Monday, May 2, 2016

Learning Embedded Electronics with the ATtiny104 XNANO

In this post I will document a small add-on board that I designed for the Atmel ATtiny104 Xplained NANO. I have also created a series of lessons that use the ATtiny104 XNANO with the add-on board to provide a basic introduction to embedded electronics and programming.

The ATTiny104 XNANO next to the small add-on board I designed to
enable a series of lessons on embedded development.


In a previous post I examined the new ATtiny104 microcontroller from Atmel and checked out their evaluation board for it, the ATtiny104 Xplained NANO. I was very impressed by this little board. It has a programmer/debugger built in, allowing it to integrate seamlessly with Atmel Studio 7. You simply connect it to your computer with a USB cable to power the board, develop programs and connect to the USART. It is a great bargain at less than $5 USD.

It is not only suitable for evaluating the ATtiny104 but also for learning and teaching embedded electronics and programming. Certainly there are numerous Arduino and Arduino-like boards available for that task as well. This is just one more option that might be interesting if you need a very low-cost board that integrates with Atmel Studio for programming in standard C.

I designed a small add-on board for the ATtiny104 XNANO that includes a 5mm LED, a trimpot, and a photoresistor. The LED goes to one of the PWM-capable pins on the microcontroller, and the outputs of the trimpot and photoresistor circuit can be read using the ADC. These components combined with the on-board push button and LED allow for many lessons and projects to be completed. It's a very small and low-cost combo for learning or teaching embedded development.

The add-on board connected to the ATtiny104 Xplained Nano.


To support the use of the add-on board, I have created a 28-page guide with eight lessons on basic embedded programming. The lessons walk you through using various features of the microcontroller and add-on board, including: digital inputs and outputs, the ADC, PWM output, USART, and interrupts. They are designed for someone that knows a little about electronics and programming, probably with an Arduino, and wants to get a feel for programming in Atmel Studio in standard C.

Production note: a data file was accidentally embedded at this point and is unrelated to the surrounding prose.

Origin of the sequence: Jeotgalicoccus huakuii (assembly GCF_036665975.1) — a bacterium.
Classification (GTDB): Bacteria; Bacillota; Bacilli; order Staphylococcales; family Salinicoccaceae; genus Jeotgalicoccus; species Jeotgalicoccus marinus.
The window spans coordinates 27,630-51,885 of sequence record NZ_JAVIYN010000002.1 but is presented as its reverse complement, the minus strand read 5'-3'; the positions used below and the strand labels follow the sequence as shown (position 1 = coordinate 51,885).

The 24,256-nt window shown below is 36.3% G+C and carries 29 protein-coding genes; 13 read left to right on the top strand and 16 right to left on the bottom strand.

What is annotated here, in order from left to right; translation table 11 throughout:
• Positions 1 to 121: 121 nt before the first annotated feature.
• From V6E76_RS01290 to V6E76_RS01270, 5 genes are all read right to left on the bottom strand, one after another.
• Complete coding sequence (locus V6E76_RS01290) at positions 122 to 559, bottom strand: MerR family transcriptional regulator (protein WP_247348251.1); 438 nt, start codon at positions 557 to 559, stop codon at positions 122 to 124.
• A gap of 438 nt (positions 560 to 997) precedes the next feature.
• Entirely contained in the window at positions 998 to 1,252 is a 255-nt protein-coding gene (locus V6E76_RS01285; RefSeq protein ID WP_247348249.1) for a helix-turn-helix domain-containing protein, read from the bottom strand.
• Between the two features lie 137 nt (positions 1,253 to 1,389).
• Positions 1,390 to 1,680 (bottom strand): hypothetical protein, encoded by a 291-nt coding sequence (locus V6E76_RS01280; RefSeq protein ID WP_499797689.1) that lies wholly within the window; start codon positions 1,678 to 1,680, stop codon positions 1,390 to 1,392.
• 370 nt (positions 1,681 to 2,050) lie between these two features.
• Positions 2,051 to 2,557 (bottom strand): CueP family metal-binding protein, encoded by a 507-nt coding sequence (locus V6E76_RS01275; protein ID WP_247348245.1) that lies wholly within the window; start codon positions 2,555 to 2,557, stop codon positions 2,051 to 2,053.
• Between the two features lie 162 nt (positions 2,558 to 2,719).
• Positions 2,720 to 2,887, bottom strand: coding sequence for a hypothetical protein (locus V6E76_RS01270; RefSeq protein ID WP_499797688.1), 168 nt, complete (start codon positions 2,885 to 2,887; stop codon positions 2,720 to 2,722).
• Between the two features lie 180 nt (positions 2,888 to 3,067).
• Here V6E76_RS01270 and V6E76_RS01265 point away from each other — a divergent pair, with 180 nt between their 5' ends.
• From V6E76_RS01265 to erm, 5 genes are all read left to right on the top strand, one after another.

The guide to support the add-on board includes eight lessons on basic embedded development.

Add-On Board Kits

The add-on board makes for a very nice first soldering kit. The PCB is cheap ($6 USD for three copies from OSHPark) and the parts are very common, through-hole components. You probably already have all of this stuff on hand. The part outlines and resistor values are shown in the silk screen of the board so you don't even need to consult a schematic while assembling it.

ATtiny104 Xplained NANO boards can be acquired from distributors such as Digikey and Mouser. The PCBs can be ordered from OSHPark. Finally, the parts can be ordered from an online vendor such as Sparkfun

Lesson #1 in the guide is soldering together your add-on board kit!


Let me say now that this is not a Kickstarter or anything like that. I'm not planning to sell these kits or make any money off of the guide. The add-on board is Open Source Hardware, and the guide is released under the Creative Commons Attribution-Share Alike 3.0 license. I hope that the board and guide are useful for learning a little bit about programming microcontrollers and embedded design, whether that is for an individual reading this blog or someone that might use the board for a workshop or class. Feel free to modify and redistribute the guide to suit your needs, as long as you attribute and share it back to the community under the same license. I have also shared the Eagle files for the add-on board if you'd like to customize it.

Check out the guide to learn more about the lessons and what you can do with this add-on board.

Shared as Open Source Hardware (OSHW)

ATtiny104 Xplained NANO Add-On Board: Order PCBs on OSHpark!

Eagle Files and Lesson Guide: Shared on Github

Schematic for the ATtiny104 XNANO Add-On Board

Parts list:
  • 10kΩ trimpot with knob
  • Small photoresistor (5mm width)
  • 5mm LED (color of your choice)
  • 470Ω resistor, 1/4 watt, 5%
  • 10kΩ resistor, 1/4 watt, 5%
  • (2) 12-pin 0.1” female headers (snap off from a strip of breakaway headers)
  • (2) 12-pin 0.1" male headers for the XNANO board